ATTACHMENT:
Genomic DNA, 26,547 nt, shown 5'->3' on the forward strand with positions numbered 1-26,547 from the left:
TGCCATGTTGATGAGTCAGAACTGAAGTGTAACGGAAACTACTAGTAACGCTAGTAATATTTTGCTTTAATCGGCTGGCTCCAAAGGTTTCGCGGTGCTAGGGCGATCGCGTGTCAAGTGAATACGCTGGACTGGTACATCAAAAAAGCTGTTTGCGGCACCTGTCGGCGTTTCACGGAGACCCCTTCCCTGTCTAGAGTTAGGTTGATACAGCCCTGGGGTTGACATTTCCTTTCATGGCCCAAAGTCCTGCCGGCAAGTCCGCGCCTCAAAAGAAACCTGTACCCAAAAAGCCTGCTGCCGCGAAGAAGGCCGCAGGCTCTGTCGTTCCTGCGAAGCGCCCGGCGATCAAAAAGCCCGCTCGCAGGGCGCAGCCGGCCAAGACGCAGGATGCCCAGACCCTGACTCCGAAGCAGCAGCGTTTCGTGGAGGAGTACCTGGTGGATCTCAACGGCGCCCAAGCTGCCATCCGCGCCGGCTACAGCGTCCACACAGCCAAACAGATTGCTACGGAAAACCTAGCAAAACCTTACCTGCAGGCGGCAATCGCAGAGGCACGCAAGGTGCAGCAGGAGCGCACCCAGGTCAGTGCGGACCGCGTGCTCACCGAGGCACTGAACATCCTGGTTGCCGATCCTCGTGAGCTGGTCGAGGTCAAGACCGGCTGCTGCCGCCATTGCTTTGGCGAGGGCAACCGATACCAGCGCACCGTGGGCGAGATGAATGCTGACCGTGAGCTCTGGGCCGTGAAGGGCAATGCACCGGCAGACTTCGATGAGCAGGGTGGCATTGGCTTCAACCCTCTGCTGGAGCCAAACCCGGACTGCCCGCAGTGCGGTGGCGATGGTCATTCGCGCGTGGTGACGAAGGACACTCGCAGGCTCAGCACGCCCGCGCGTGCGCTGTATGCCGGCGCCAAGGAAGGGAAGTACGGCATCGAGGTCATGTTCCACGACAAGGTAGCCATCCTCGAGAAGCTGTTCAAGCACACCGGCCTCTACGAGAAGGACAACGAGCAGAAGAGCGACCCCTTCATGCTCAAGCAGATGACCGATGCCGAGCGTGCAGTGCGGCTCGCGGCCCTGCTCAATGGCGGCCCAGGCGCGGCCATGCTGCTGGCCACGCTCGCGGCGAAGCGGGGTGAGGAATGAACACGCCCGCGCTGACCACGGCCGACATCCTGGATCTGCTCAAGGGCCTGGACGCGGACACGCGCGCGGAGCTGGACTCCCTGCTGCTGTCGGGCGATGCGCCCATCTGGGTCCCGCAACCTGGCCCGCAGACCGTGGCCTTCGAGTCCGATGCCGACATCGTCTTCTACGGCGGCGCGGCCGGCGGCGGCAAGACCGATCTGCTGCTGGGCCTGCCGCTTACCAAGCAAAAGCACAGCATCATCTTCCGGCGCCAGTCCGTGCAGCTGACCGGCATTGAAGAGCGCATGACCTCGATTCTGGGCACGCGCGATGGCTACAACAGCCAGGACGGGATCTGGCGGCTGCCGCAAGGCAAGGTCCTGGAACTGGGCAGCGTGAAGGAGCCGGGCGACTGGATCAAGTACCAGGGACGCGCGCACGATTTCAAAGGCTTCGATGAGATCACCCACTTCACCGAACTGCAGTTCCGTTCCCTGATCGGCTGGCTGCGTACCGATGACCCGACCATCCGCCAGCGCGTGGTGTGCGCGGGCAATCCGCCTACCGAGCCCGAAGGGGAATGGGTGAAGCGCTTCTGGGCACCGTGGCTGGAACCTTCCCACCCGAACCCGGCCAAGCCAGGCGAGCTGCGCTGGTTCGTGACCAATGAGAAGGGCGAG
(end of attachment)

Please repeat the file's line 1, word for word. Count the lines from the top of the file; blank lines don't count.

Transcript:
Genomic DNA, 26,547 nt, shown 5'->3' on the forward strand with positions numbered 1-26,547 from the left: